Cambodian garment workers are busy at a factory in Phnom Penh. Photo: AFP / Tang Chhin Sothy

The “change through trade” theory no longer holds much weight. It has been utterly debunked when it comes to China and Russia, so much so that even the German government has intimated its abandonment of Wandel durch Handel.

Proponents might find better luck in the developing world. The European Union has made much out of how the EU-Vietnam Free Trade Agreement (FTA) has compelled Hanoi to impose labor-rights reforms, although it stopped short of allowing actual trade unions, and the Vietnamese Communist Party has a long way to go before its promises become reality on the ground. 

The alternative could be called “change through lack of trade.” Last week, the US Trade Representative (USTR) was tasked with leading a review of Cambodia’s place in the Generalized System of Preferences (GSP), which provides zero-tariff privileges to certain exports entering the US market from developing countries.

The review will likely consider issues such as labor and human rights, corruption and money-laundering in Cambodia. And it will likely take some time to perform, perhaps a year or two.

It isn’t unusual for the USTR to conduct such an assessment. Indonesia and Thailand, for instance, went through a similar review that lasted from 2018 until 2020.

I believe that about a third of all Cambodian exports to the US in 2020 (by value) fell under the GSP. But Cambodia’s main export goods, garments and footwear, are not included in the GSP, so any alterations to its terms, which could see tariffs reimposed on certain products, won’t impact the majority of Cambodia’s exports to the US, the country’s largest export market.

However, the review does appear somewhat politically motivated. On the same day as it was announced, the US government sanctioned two senior Cambodian military officials and issued a scathing “advisory” notice to US companies active in Cambodia.

All this stems from Cambodia giving the US the cold shoulder as it moved ever closer into Beijing’s orbit after 2017. Washington is petrified that Prime Minister Hun Sen will allow Chinese troops access to a Cambodian naval base.

It also stems from Hun Sen creating for himself a one-party state after 2017, when he forcibly banned the only viable opposition party, the Cambodia National Rescue Party (CNRP), which was accused of plotting a US-backed coup.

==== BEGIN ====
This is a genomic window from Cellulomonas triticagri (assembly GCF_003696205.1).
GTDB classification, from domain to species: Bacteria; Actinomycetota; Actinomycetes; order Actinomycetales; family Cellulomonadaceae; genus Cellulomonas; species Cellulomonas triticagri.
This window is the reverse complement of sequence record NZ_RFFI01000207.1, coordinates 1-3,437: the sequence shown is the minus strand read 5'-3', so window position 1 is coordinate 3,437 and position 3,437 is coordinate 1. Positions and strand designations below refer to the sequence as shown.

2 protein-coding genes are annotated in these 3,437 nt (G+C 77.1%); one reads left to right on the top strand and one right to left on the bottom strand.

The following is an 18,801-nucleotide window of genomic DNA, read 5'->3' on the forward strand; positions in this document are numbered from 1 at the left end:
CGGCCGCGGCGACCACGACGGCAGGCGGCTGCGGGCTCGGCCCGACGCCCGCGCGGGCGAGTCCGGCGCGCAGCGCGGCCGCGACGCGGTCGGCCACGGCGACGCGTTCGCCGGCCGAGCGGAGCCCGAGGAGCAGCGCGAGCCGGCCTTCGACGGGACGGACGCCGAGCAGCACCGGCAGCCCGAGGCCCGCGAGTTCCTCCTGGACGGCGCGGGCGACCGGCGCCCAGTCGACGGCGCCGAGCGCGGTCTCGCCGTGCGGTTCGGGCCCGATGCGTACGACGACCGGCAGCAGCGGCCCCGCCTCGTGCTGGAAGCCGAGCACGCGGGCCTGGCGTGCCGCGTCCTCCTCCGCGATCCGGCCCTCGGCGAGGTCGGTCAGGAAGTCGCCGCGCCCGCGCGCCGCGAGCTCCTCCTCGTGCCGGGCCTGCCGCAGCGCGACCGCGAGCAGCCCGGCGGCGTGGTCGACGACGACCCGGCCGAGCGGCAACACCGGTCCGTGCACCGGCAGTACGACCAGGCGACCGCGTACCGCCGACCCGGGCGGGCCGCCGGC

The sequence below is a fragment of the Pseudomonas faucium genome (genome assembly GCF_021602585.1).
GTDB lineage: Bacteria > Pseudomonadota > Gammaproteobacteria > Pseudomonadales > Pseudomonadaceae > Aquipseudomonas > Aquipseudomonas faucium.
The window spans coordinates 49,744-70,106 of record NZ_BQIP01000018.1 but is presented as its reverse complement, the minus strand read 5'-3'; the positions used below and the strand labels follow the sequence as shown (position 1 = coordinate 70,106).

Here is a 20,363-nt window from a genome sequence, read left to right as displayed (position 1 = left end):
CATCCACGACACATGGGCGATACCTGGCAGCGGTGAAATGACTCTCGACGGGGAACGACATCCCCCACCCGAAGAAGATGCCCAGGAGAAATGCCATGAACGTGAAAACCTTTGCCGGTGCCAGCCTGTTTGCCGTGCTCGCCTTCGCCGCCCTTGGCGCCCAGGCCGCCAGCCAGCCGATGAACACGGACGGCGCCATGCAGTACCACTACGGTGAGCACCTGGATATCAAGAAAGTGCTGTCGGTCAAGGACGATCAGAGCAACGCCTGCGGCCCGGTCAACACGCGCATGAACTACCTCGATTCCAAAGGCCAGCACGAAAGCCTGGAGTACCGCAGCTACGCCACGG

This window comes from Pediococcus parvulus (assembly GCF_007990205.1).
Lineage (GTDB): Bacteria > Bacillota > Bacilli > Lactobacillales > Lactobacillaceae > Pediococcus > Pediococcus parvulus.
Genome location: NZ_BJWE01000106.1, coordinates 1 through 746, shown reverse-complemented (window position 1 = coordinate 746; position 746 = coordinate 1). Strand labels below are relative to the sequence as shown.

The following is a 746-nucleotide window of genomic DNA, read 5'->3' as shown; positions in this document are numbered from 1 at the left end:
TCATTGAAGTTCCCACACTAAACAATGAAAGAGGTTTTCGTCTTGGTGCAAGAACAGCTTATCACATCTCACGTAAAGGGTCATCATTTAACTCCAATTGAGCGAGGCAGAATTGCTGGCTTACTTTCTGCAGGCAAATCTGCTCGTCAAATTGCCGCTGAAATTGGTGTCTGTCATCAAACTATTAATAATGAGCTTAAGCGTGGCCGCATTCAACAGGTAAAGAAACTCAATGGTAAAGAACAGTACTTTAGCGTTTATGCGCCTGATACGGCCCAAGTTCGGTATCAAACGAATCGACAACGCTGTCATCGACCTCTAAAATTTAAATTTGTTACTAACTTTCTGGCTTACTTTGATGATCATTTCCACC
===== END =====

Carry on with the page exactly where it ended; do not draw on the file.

I wrote here in Asia Times last week that Washington may sense newfound leverage over Phnom Penh with which it can pressure for change, as the Cambodian government is increasingly reliant on exporting goods to the US, and China’s economic power in Cambodia will likely be diminished in 2022. 

We’ve been here before. In February 2019, the European Union began a review of whether to revoke some of Cambodia’s trade privileges under the Everything But Arms (EBA) scheme, similar to America’s GSP. Brussels eventually did partially reinstate some tariffs on Cambodian exports in early 2020.

The EU’s decision was motivated primarily because of deterioration in Cambodia’s human-rights record since 2017 and the government’s forced dissolution of the CNRP the same year.

I argued in The Diplomat in January 2019, amid the height of the EBA row, that the European Union had every right to remove Cambodia from the scheme. And for the same reasons, the US has the right to review Cambodia’s place in its GSP scheme.

The Cambodian government doesn’t have to accept the demands Washington will likely make of the GSP review, which will probably include making demonstrable improvements to endemic corruption, ineffectual control of money-laundering, land-rights issues, labor-rights problems, and wider human-rights concerns.

As the European Commission has argued, “Since February 2020, when the EU’s decision on partial withdrawal was taken, the Cambodian government could at any time have taken the necessary steps to fulfill the conditions allowing the European Union to fully restore EBA preferential access to the EU market.” 

Moreover, all trade cooperation comes with demands from the stronger side. When China offers the Cambodian state a loan, it comes with conditions. And, in some instances, the Phnom Penh government has to alter domestic policies to meet these demands; by limiting state expenditure to make sure it has the funds to repay the loan, for instance.

Under the new FTA with China that will come into effect in January, the Cambodian government also had to alter domestic policy on taxation and tariffs. 

As such, there’s little difference when it comes to the GSP. It is not Cambodia’s inherent right, after all, to be part of America’s GSP scheme, nor to dictate on what terms it should be given zero-tariff privileges.

The scheme isn’t a trade pact open to negotiation. It should also be remembered that American businesses are losing out because of the zero-tariffs offered to some Cambodian export goods, while it’s American taxpayers who are in essence subsidizing Cambodia’s exporters.